Palczynski made one demand to officers throughout the ordeal: to speak with Whitehead. Police denied this request. Afterward, they justified their decision, saying that it was his only request, and they feared that if they granted it, he might have killed Whitehead's mother and the other hostages while Tracy listened on the phone. Later it was reported that he also wanted to speak with his own mother, Pat Long, and Contrino. During this time, police kept Whitehead at an undisclosed location, under 24-hour police guard. Afterward it was revealed that they had her in a room at a Holiday Inn.

End of siege[edit]

On the evening of Tuesday, March 21, the adult hostages took matters into their own hands. They laced a glass of iced tea with Xanax, and after Palczynski drank it, he fell asleep. Andrew McCord fled out the front window, alone. Although he made a lot of noise in his panicked escape, Palczynski did not wake. Whitehead's mother also escaped. They left behind their son Bradley, who was sleeping on the kitchen floor, expecting police to rescue him. Fearing for the boy's life, officers broke into the home.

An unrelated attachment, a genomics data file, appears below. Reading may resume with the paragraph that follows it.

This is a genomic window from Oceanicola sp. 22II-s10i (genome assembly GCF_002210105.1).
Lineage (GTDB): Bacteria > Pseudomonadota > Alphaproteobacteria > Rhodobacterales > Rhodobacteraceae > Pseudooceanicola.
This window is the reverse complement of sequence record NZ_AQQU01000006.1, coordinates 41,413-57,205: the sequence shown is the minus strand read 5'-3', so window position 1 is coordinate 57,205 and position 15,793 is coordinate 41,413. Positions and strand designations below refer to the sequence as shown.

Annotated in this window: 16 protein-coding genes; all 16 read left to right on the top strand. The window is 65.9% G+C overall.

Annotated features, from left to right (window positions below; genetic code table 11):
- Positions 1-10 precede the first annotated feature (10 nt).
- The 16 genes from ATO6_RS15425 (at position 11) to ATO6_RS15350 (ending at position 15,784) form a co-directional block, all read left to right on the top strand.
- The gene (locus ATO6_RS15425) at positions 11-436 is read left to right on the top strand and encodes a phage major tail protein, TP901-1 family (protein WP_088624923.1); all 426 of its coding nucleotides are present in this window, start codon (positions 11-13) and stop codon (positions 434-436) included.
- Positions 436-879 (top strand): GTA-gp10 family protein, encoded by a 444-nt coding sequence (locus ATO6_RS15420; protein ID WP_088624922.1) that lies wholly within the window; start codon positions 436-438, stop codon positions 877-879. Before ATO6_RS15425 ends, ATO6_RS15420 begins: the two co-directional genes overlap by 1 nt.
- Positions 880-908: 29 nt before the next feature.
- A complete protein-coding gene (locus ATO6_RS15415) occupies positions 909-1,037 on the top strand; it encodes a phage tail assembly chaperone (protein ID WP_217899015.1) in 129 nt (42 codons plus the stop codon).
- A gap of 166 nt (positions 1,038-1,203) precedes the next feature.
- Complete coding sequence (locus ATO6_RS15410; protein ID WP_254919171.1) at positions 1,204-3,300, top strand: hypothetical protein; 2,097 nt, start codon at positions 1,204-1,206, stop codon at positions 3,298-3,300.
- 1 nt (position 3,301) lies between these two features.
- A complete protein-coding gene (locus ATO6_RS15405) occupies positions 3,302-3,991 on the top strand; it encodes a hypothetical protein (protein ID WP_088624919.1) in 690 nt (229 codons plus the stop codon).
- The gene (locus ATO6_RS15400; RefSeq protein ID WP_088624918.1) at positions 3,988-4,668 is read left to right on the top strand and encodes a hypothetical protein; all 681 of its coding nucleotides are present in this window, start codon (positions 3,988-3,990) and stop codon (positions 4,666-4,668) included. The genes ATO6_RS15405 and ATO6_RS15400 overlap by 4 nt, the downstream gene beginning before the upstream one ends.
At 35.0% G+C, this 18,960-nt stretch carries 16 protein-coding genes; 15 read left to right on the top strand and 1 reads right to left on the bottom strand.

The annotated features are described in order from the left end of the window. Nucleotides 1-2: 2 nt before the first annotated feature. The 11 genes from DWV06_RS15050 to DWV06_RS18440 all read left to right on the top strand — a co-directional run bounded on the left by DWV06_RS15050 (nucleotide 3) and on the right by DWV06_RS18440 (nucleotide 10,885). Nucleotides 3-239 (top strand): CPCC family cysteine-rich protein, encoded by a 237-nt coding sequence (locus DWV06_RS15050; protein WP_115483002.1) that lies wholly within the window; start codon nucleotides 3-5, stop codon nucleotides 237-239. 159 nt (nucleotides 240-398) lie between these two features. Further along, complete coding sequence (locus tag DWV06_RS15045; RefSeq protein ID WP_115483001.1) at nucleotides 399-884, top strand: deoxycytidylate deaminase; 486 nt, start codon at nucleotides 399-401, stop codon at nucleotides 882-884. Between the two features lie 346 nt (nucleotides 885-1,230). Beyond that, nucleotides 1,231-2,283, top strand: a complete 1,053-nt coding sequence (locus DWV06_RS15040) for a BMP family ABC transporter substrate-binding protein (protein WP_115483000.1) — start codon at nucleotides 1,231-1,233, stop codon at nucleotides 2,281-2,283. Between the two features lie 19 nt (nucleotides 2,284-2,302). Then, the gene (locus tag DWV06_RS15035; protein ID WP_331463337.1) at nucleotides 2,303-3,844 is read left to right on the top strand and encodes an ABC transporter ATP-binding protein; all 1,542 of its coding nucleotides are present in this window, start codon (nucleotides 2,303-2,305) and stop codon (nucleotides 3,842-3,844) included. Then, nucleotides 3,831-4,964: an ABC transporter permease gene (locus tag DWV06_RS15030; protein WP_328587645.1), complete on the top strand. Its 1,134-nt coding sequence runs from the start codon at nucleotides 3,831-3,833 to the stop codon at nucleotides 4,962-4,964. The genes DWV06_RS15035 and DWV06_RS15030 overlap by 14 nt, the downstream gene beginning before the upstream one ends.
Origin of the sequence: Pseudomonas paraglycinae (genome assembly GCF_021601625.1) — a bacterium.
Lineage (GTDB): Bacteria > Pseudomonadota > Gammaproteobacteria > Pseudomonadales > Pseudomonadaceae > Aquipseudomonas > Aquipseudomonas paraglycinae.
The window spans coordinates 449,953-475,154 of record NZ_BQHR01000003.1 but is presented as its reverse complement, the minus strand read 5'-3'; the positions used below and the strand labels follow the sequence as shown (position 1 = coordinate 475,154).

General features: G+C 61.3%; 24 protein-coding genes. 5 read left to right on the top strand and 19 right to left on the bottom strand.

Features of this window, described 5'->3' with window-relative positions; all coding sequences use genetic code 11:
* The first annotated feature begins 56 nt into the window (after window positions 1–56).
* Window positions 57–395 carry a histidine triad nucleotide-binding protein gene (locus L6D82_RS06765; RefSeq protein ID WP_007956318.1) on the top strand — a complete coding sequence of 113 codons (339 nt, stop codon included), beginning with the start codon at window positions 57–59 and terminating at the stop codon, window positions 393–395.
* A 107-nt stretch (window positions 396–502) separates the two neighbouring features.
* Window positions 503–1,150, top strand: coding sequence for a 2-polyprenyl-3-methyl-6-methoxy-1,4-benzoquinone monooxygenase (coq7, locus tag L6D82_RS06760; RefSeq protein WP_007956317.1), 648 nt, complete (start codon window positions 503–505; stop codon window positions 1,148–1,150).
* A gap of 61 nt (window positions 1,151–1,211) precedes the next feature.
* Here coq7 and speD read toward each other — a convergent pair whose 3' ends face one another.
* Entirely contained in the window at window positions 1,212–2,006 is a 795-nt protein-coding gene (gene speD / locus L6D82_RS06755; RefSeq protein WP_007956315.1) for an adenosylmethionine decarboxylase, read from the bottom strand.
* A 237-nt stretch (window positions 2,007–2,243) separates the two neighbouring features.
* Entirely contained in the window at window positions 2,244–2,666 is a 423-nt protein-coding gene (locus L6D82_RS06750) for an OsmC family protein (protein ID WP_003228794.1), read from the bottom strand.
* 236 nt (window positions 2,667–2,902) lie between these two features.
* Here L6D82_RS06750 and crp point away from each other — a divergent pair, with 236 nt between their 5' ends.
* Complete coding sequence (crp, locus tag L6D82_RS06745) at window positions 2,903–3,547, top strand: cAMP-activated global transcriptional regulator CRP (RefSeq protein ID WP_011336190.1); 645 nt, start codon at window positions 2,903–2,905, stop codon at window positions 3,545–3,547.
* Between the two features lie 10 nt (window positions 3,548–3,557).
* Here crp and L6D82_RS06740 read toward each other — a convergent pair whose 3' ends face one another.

There have been many discussions about why the parents left the boy behind. A documentary aired on British TV station More 4 on April 7, 2010, said that they believed, because he was a child, if they woke him up he might be upset, make noise, and wake up Palczynski. They feared the man might kill them all then. They thought it best for the adults to escape and let the police rescue the boy.

According to officers, Palczynski, who had last been seen lying on top of his weapons, had sat up and reached for a weapon. Officers shot him numerous times, killing him. While the events were shown live on television from a perimeter outside the house, viewers did not see the fatal shooting of Palczynski.

Aftermath[edit]

An investigation and autopsy revealed that Palczynski had been shot 27 times by officers.[5] The autopsy found no traces of any drugs or alcohol other than the Xanax used to knock him out. While some members of the public questioned the shooting of an unarmed man, the police determined their actions were justified.[6]